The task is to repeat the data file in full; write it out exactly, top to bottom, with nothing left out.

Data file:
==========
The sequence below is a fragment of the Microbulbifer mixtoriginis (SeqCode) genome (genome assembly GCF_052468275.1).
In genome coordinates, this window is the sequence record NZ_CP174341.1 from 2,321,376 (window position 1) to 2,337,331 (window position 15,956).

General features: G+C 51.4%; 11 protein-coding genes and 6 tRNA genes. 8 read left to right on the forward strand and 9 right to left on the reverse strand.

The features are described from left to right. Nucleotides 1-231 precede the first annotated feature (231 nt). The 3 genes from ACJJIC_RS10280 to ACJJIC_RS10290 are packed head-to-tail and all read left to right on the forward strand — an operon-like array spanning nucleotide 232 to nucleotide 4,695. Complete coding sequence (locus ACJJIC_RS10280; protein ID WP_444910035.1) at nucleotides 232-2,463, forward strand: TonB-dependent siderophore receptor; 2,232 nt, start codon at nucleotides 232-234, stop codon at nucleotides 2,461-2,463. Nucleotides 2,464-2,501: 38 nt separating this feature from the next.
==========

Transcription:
The sequence below is a fragment of the Microbulbifer mixtoriginis (SeqCode) genome (genome assembly GCF_052468275.1).
In genome coordinates, this window is the sequence record NZ_CP174341.1 from 2,321,376 (window position 1) to 2,337,331 (window position 15,956).

General features: G+C 51.4%; 11 protein-coding genes and 6 tRNA genes. 8 read left to right on the forward strand and 9 right to left on the reverse strand.

The features are described from left to right. Nucleotides 1-231 precede the first annotated feature (231 nt). The 3 genes from ACJJIC_RS10280 to ACJJIC_RS10290 are packed head-to-tail and all read left to right on the forward strand — an operon-like array spanning nucleotide 232 to nucleotide 4,695. Complete coding sequence (locus ACJJIC_RS10280; protein ID WP_444910035.1) at nucleotides 232-2,463, forward strand: TonB-dependent siderophore receptor; 2,232 nt, start codon at nucleotides 232-234, stop codon at nucleotides 2,461-2,463. Nucleotides 2,464-2,501: 38 nt separating this feature from the next.